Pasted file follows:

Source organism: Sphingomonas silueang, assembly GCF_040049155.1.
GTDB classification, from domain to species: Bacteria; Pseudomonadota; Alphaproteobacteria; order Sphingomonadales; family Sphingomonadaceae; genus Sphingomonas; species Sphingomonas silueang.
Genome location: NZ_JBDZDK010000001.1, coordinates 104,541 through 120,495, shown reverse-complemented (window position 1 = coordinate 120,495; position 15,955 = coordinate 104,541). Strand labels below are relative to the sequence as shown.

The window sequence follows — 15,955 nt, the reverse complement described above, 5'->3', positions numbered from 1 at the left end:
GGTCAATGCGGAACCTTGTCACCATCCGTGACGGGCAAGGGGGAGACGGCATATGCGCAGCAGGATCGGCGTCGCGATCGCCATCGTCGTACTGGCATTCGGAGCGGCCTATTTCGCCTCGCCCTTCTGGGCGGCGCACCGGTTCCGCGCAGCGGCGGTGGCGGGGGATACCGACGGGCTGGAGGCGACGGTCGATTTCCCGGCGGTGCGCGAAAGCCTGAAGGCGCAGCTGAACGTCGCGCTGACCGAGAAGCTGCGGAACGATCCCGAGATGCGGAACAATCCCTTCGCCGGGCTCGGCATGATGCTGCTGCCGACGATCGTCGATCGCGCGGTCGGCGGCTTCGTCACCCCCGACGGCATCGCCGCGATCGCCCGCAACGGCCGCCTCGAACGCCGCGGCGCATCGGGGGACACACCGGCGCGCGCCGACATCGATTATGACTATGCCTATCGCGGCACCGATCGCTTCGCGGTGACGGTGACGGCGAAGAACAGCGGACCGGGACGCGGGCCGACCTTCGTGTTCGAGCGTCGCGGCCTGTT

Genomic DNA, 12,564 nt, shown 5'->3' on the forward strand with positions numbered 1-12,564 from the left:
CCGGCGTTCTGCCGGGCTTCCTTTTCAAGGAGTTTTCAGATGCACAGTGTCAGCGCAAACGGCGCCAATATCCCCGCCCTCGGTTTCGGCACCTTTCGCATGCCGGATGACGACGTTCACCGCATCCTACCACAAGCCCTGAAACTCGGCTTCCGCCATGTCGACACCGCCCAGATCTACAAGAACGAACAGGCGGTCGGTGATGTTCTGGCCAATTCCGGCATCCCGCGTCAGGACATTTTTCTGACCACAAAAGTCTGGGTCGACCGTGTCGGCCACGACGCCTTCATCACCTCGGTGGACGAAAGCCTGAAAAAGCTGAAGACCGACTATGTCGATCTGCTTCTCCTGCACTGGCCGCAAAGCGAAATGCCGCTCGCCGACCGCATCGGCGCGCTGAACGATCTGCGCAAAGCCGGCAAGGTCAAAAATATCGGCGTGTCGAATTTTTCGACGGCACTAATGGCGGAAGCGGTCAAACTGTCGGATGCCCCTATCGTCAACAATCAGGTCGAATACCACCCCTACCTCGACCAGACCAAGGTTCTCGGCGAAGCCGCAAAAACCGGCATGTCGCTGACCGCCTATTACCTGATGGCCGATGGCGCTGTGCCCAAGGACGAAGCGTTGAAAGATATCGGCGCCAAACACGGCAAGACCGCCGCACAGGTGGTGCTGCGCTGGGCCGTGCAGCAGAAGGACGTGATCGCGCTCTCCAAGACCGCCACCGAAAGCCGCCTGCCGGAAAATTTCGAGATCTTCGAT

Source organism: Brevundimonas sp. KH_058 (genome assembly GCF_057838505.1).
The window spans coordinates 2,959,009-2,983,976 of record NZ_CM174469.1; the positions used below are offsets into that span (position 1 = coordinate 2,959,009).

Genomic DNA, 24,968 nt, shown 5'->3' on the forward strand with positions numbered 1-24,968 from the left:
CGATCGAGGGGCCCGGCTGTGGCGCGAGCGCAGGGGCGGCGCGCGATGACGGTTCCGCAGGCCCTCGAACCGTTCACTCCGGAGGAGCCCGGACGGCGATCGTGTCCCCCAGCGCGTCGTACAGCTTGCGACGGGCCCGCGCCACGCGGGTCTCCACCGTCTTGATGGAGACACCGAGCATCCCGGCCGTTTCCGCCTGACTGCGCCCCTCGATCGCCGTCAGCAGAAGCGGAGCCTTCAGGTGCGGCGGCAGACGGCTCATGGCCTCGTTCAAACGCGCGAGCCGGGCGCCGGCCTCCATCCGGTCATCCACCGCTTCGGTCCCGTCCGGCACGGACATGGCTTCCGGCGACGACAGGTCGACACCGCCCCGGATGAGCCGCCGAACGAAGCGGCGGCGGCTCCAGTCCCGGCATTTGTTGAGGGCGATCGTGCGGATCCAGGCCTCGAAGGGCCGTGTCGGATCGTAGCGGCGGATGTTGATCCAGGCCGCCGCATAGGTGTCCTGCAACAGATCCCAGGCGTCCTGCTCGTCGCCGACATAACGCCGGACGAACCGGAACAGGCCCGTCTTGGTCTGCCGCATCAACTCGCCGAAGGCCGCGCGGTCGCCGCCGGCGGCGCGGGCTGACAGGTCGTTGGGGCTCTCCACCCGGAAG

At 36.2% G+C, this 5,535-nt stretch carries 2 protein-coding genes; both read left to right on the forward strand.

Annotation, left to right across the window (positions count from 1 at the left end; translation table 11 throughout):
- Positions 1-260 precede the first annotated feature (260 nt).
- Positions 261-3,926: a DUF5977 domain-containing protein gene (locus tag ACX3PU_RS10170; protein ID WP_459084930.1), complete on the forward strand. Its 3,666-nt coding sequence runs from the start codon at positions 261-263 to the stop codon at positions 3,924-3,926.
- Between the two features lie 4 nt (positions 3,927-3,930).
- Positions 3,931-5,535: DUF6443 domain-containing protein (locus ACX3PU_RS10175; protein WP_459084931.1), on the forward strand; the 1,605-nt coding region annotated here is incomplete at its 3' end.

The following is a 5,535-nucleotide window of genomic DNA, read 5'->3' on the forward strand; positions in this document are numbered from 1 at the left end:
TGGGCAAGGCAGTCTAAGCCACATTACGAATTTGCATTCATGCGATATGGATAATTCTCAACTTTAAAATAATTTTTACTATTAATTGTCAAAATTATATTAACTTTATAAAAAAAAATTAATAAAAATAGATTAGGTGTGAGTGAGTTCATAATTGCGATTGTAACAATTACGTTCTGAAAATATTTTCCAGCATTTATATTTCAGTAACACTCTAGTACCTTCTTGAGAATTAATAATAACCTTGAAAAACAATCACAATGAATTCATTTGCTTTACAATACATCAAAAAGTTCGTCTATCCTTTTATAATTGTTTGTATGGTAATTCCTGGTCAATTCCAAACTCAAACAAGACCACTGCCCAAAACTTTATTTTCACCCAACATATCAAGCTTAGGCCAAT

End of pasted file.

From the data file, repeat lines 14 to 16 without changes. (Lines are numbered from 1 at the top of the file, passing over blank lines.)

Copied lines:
- Positions 1-260 precede the first annotated feature (260 nt).
- Positions 261-3,926: a DUF5977 domain-containing protein gene (locus tag ACX3PU_RS10170; protein ID WP_459084930.1), complete on the forward strand. Its 3,666-nt coding sequence runs from the start codon at positions 261-263 to the stop codon at positions 3,924-3,926.
- Between the two features lie 4 nt (positions 3,927-3,930).